As the Credit Crunch continues to bite, there is seething public anger here in Britain against senior bankers for their apparent professional incompetence and excessive (“fat-cat”) pay. The latest banker to face intense public ire is Sir Fred Goodwin, the former chief executive of the Royal Bank of Scotland (RBS), after it was revealed that he earns a £693,000 per year pension following his early retirement last year. RBS, one of the largest banks in UK, came near to collapse in October 2008 in the wake of the credit crisis, and it has since been effectively nationalised, with the government holding 84% of the shareholding. It seems totally unfair to many people that bankers, such as Sir Goodwin, can be so lavishly rewarded for their seemingly poor performance.
Actually, there is nothing illegal at all with Sir Goodwin’s pension, and bankers have been enjoying fat-cat pay for decades. This thirst for vengeance against bankers is really just a symptom of the current economic situation and the public’s desire to apportion the blame. Senior executives like Sir Goodwin should rightfully take a greater proportion of the blame, for they were responsible for making the decisions that got the banks into this mess, but while the public indulges in a hatred towards a few senior bankers, there are some serious lessons to be learned about the way many companies, in particular banks, have done and how they could perform better.
Dressed in dark suits, white shirts, and red ties, bankers generally give the impression of being extremely dull, conservative characters, but this is all for show. Even before the current banking crisis, there have been a number of instances in which the lending strategies of banks have caused major problems. In 1982, big American banks lost almost everything they had previously made because Latin American countries, to whom they had been lending to, all defaulted on their loans at the same. Then a decade later, these banks again came close to bankruptcy after the property market collapsed, which required a taxpayer-funded bailout of half a trillion US dollars.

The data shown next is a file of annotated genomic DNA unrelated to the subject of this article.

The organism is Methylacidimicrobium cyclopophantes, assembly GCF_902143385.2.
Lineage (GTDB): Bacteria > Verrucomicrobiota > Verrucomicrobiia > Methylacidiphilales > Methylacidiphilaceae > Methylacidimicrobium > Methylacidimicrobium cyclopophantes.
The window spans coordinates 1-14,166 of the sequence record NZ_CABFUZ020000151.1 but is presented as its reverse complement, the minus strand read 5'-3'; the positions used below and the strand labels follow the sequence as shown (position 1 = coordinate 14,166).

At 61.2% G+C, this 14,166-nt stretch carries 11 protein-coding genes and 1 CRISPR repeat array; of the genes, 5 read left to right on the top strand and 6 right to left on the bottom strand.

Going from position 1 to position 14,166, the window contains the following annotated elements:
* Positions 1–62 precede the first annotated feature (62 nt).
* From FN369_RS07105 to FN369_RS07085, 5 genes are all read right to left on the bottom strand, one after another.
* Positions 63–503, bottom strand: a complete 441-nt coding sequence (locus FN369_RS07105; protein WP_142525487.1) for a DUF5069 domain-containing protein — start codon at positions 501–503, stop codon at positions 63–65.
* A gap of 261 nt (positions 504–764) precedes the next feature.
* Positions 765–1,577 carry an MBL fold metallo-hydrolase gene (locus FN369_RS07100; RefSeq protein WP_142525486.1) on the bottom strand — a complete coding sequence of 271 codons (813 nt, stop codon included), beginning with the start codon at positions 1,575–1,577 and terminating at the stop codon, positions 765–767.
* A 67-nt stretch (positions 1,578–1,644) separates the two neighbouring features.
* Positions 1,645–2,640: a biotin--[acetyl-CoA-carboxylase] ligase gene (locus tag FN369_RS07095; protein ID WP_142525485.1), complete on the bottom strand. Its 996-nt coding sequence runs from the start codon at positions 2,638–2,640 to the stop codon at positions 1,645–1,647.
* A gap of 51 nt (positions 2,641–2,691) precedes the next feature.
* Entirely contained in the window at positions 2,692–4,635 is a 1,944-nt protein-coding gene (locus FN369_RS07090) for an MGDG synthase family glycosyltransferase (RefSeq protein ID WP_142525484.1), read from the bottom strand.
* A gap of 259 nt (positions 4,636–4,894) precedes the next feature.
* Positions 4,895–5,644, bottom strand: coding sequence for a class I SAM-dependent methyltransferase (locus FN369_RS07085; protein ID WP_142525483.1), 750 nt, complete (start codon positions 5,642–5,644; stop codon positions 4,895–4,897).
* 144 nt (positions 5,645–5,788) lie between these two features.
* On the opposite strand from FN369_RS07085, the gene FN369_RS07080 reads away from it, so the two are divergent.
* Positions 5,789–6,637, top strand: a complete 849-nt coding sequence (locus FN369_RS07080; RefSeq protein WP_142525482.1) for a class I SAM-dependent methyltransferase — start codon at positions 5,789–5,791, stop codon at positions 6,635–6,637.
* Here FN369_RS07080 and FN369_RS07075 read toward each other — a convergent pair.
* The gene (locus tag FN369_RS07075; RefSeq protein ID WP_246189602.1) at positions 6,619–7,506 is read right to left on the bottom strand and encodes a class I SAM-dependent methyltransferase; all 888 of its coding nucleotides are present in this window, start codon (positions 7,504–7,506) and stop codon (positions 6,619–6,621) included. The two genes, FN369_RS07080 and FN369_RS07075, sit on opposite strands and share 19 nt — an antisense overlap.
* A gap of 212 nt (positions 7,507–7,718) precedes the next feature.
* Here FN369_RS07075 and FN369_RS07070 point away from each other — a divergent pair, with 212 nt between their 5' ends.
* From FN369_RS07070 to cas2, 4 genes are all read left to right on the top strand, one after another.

Paul Moore, former head of Group Regulatory Risk at HBOS, had warned the board that they were taking undue risk by basing their growth on “excessive consumer credit based on massively increasing property prices which were caused by the very same excessively easy credit”. He was dismissed from his job in 2005 by the CEO, and he was replaced by someone who had no experience of carrying out a risk manager position of any type. In a statement, he compared the CEO of HBOS to an emperor who was blinded by “money, power and pride”, and anyone who stood in his way was labelled a “trouble maker” or “spoil sport”. People who did notice that the emperor was “naked” were too scared to speak up and point out the fact.
The current banking crisis shows what happens when CEOs are driven by just one thing: greed. A certain amount of greed in necessary, but it should not be the overriding concern for a business. Neither should a firm be dominated by a single voice, something which is deeply ingrained in the British civil service. Jack Welch, the former CEO of General Electric (GE), described this single voice as “superficial congeniality”. As CEO of GE, from 1981 to 2001, he went about dismantling this culture of “superficial congeniality” and replacing it with a culture of debate, argument and decentralized authority. GE was the most successful company of the twentieth century, and continues to be the world’s tenth largest company.
Unfortunately, today we are paying for the mistakes of greedy, short-sighted, domineering CEOs of large banks, and the government is yet again using our money to bail them out. This is not the first time this has happened, and it probably won’t be the last. Bankers, after all, are humans and we all have a tendency to increase risk taking when things seem stable, while ignoring the possibility of a crisis that that kind of attitude could produce.